Get 20M+ Full-Text Papers For Less Than $1.50/day. Start a 14-Day Trial for You and Your Team.

Learn More →

Progress Report: Respiratory Infections and Antimicrobial Therapy

Progress Report: Respiratory Infections and Antimicrobial Therapy Abstract THE SEARCH for basically different antibiotics has more or less ground to a standstill inasmuch as massive screening of antibiotic-producing organisms has yielded the same basic types of molecules repeatedly. Few new agents with clear clinical applicability are foreseen. On the other hand there is hope that synthetic molecules such as the nitrofurans and the semisynthetic penicillins may replace naturally occurring agents and permit us to develop drugs with "tailor-made" activity against certain of the more troublesome microorganisms. Meanwhile we will need to apply present drugs to best advantage. There must be careful use of drugs to prevent the emergence of new strains of resistant organisms and, where possible, employment of drug combinations where such are more effective than individual antibiotics. Review Martin says that in "clean" operations an attempt at antimicrobial prophylaxis is potentially dangerous since it extends the time during which contamination can become infection. In patients with http://www.deepdyve.com/assets/images/DeepDyve-Logo-lg.png Archives of Otolaryngology American Medical Association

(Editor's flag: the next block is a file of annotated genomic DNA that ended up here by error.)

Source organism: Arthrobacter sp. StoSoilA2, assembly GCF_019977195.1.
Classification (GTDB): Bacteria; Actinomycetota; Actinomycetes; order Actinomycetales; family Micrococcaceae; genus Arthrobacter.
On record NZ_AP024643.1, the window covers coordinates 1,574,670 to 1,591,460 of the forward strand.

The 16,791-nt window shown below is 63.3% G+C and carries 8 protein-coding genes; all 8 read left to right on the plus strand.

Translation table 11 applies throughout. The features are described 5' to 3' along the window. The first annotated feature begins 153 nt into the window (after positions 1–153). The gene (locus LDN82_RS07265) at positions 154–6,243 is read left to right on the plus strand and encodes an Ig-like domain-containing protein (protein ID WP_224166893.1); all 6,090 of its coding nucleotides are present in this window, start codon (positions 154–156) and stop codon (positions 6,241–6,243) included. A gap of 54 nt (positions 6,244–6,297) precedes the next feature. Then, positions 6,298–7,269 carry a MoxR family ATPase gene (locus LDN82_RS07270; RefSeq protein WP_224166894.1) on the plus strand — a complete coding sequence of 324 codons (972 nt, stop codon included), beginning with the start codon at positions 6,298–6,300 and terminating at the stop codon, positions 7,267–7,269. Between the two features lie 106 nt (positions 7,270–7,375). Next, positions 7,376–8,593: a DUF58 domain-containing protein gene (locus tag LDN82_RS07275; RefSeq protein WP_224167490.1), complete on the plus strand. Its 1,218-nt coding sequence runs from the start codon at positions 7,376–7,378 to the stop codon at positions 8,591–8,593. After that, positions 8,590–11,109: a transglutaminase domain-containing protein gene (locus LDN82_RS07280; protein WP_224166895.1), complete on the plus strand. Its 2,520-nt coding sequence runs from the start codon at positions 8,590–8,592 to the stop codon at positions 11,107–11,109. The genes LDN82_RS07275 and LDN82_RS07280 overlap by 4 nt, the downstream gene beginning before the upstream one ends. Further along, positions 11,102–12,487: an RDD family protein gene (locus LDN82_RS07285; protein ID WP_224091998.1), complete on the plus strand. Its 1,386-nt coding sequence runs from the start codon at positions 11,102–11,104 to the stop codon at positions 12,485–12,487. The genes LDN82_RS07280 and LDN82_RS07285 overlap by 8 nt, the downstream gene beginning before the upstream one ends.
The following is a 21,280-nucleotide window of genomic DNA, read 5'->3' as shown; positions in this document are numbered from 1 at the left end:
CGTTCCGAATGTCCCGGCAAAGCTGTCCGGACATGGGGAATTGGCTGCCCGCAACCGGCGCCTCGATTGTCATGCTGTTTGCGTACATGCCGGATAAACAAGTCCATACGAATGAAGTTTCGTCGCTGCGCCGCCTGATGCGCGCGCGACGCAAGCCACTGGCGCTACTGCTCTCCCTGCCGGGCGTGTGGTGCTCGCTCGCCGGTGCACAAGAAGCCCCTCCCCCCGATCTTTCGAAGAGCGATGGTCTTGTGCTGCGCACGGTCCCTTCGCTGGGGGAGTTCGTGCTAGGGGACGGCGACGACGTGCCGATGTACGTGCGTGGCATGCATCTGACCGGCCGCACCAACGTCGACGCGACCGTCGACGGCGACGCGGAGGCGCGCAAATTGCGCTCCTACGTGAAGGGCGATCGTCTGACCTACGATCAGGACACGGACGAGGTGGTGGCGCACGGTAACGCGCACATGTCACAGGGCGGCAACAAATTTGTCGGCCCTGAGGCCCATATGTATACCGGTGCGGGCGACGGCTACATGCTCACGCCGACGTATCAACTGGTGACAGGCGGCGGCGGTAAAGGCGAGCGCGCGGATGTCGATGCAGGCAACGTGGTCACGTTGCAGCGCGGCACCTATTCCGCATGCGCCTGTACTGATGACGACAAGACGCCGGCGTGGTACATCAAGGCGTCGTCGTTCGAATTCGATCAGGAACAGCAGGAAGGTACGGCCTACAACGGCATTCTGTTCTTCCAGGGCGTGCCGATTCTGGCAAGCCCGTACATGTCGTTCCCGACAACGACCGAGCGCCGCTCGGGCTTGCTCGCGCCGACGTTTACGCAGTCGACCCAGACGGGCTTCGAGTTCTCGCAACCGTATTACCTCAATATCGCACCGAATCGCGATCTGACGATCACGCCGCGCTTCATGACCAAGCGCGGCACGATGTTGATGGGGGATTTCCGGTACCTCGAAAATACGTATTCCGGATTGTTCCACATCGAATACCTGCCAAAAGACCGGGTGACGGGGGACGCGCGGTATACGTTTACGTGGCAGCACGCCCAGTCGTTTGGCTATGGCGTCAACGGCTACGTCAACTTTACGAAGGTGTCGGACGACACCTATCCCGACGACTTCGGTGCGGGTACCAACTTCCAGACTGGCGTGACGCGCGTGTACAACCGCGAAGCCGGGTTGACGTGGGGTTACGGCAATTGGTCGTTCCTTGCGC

Progress Report: Respiratory Infections and Antimicrobial Therapy

Archives of Otolaryngology , Volume 81 (3) – Mar 1, 1965

Loading next page...
 
/lp/american-medical-association/progress-report-respiratory-infections-and-antimicrobial-therapy-dKdC22hQB5
Publisher
American Medical Association
Copyright
Copyright © 1965 American Medical Association. All Rights Reserved.
ISSN
0003-9977
DOI
10.1001/archotol.1965.00750050324021
Publisher site
See Article on Publisher Site

Abstract

Abstract THE SEARCH for basically different antibiotics has more or less ground to a standstill inasmuch as massive screening of antibiotic-producing organisms has yielded the same basic types of molecules repeatedly. Few new agents with clear clinical applicability are foreseen. On the other hand there is hope that synthetic molecules such as the nitrofurans and the semisynthetic penicillins may replace naturally occurring agents and permit us to develop drugs with "tailor-made" activity against certain of the more troublesome microorganisms. Meanwhile we will need to apply present drugs to best advantage. There must be careful use of drugs to prevent the emergence of new strains of resistant organisms and, where possible, employment of drug combinations where such are more effective than individual antibiotics. Review Martin says that in "clean" operations an attempt at antimicrobial prophylaxis is potentially dangerous since it extends the time during which contamination can become infection. In patients with

Journal

Archives of OtolaryngologyAmerican Medical Association

Published: Mar 1, 1965

There are no references for this article.